7. You don’t check your credit report out of fear

When was the last time you checked your credit report? If it has been a while, why is that? Many people who are worried about their poor credit will go quite some time without checking their reports. Unfortunately, even though you don’t look at it frequently, the problem does not go away. Instead, you should fix your credit and feel proud when you check your score often.

8. Your credit score doesn’t start with a 7 or 8

Scores under 720 are usually considered subprime, which is where a lot of American’s scores are at. If this is you and it is caused by defaults, unpaid debts, or any other negative marks on your credit report, you should look into repairing your credit right away. Good credit can make a huge difference in where you live, how much money you make, and the interest rates on the debt that you have.

9. Your interest rates are skyrocketing

Have you received letters from your credit card companies recently about your interest rates changing? If so, it is likely due to your credit score. Most credit card interest rates are set based on your credit score. The lower the score, the more risk the company assumes by lending you money, therefore, they charge you more on any balance that you carry. The difference can be huge, because people with good credit may be able to get cards with rates as low as 8% APY, but people with bad credit may have to pay almost 30% APY.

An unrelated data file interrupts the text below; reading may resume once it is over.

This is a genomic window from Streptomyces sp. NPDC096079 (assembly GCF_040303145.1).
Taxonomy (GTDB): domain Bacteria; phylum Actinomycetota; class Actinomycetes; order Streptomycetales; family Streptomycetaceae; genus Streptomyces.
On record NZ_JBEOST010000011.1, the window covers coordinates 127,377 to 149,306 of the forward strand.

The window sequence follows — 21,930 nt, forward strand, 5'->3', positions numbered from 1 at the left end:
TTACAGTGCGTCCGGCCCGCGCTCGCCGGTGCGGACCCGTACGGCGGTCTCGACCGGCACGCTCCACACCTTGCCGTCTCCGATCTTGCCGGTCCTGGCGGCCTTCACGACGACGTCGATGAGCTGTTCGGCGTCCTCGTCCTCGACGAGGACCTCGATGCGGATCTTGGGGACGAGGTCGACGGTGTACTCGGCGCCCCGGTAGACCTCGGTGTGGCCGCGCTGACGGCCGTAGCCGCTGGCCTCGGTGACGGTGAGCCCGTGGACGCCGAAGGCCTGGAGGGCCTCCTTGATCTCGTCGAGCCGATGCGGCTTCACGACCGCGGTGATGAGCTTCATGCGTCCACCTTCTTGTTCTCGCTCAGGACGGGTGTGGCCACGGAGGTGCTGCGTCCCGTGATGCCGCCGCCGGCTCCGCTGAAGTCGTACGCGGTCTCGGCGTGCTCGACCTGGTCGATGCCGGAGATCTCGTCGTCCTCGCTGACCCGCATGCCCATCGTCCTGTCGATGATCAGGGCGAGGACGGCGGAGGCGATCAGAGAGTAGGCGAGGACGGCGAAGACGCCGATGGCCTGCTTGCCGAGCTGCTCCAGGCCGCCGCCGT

10. Your credit cards are getting closed right after you pay them off

A technique often used by credit card companies when they determine that you pose some sort of risk is to lower your credit limit as you pay off your debt to them. When your debt is completely paid off, they’ll either leave you with a low limit, such as $300, or close the card completely. If this has happened to you, it means that the company believes you pose a high default risk due to your credit history.

If you found yourself on this list, especially if several points describe you, you should start by examining your credit report. If there’s anything that is hurting you, consider contacting a credit repair agency to help dig yourself out of the whole and hopefully help you avoid being on this list ever again.

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Are Sallie Mae Student Loans Federal or Private?

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When you hear the name Sallie Mae, you probably think of student loans. There’s a good reason for that; Sallie Mae has a long history, during which time it has provided both federal and private student loans.

However, as of 2014, all of Sallie Mae’s student loans are private, and its federal loans have been sold to another servicer. Here’s what to know if you have a Sallie Mae loan or are considering taking one out.